To conduct the test, sit in a darkened room in front of a mirror with a friend. Take a flashlight and shine it across your eye, from one side to the other. In a hypo ("low") adrenal state, your pupils will not be able to hold on to a contraction for more than 2 minutes and thus will begin to dilate despite light repeatedly shining on it. (Our irises should contract to pinpoints when exposed to bright light.) In those with healthy adrenals, the contraction should last much longer.
Postural Low Blood Pressure Testing
When we stand up, those of us who are in good health experience an almost immediate rise in blood pressure. In contrast, adrenal fatigue sufferers will see no change in their blood pressure; they may even experience a slight fall. In very general terms, a larger drop in blood pressure signifies a more severe case of adrenal fatigue, meaning that your body is crashed out.
This is a very simple test to do at home: just use a regular blood pressure monitor to check your blood pressure while lying down, then stand up and check the pressure again.
If you have adrenal issues, contact a doctor that can help you turn it around. Finding the root cause is the key. Don't let adrenal fatigue take over your life.
I hear all the time I wish I could go back to the good old days. Well, why can't you in some ways. The hashtag I use all the time is #dowhatmakesyousmile. Life is what you make of it... yes things are going to happen. Good or bad and life moves with or without you. I have been happy, sad, mad, and a borderline crazy person. What I find helps me the most is finding out what makes me smile and #dowhatmakesmesmile.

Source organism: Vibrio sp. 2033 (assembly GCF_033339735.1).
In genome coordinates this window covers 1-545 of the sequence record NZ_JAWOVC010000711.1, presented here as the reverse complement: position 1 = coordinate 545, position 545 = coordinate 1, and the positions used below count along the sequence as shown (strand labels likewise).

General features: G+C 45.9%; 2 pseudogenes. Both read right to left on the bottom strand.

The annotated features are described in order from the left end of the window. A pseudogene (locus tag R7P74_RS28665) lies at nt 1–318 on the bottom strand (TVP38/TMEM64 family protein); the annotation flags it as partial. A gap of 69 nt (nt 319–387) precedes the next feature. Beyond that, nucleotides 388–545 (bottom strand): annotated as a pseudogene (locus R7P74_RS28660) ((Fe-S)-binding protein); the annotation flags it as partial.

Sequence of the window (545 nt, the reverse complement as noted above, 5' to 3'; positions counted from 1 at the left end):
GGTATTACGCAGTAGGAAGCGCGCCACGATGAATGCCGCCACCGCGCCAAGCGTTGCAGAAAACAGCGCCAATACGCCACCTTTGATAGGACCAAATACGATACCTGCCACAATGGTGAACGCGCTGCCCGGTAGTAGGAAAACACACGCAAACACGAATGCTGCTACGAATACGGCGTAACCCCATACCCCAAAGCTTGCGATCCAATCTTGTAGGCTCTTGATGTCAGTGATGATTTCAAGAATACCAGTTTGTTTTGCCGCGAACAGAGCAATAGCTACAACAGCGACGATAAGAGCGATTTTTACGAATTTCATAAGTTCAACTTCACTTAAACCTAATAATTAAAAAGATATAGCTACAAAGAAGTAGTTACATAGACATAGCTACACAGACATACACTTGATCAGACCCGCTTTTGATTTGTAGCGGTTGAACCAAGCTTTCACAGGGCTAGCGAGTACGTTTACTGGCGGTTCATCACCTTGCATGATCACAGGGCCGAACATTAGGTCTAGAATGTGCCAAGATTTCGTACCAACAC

And as the lyrics of "Somewhere Over the Rainbow" say, "Somewhere over the rainbow, skies are blue and the dreams that you dare to dream really do come true."
I hope my column speaks to you and you can wake up each morning with a purpose. What I do every day is a calling, and I give God the glory for allowing His gifts to work through me. I do believe in miracles, because I get to see them every day! If you would like to contact me with your health concerns email me directly at Dr@drcorinneweaver.com. For more information you can go to www.DrCorinneWeaver.com.
Dr. Corinne Weaver is a compassionate upper cervical chiropractor, educator, motivational speaker, mother of three, and internationally bestselling author. In 2004, she founded the Upper Cervical Wellness Center in Indian Trail, North Carolina. Over the last 13 years, she has helped thousands of clients restore their brain to-body function. When she was 10 years old, she lost her own health as the result of a bike accident that led to having asthma and allergy issues that she thought she would always have to endure. Then, after her first upper cervical adjustment at age 21, her health began to improve thanks to upper cervical care and natural herbal remedies. This enabled her to create a drug-free wellness lifestyle for herself and her family, and she also enthusiastically discovered her calling to help children heal naturally.
Dr. Weaver was recently named one of Charlotte Magazine's "Top Doctors" in 2016 and is now a number-one internationally bestselling author to two books: Learning How to Breathe and No More Meds.
Upper Cervical Wellness Center is known for finding the root cause of health concerns through lifestyle changes, diagnostic testing, nutraceutical supplementation, and correction of subluxation (as opposed to just medicating the symptoms). The practice offers cutting-edge technological care at its state-of-the-art facility, including laser-aligned upper cervical X-rays, bioimpedance analysis (measures body composition), digital thermography (locates thermal abnormalities characterized by skin inflammation), and complete nutritional blood analysis, which is focused on disease prevention.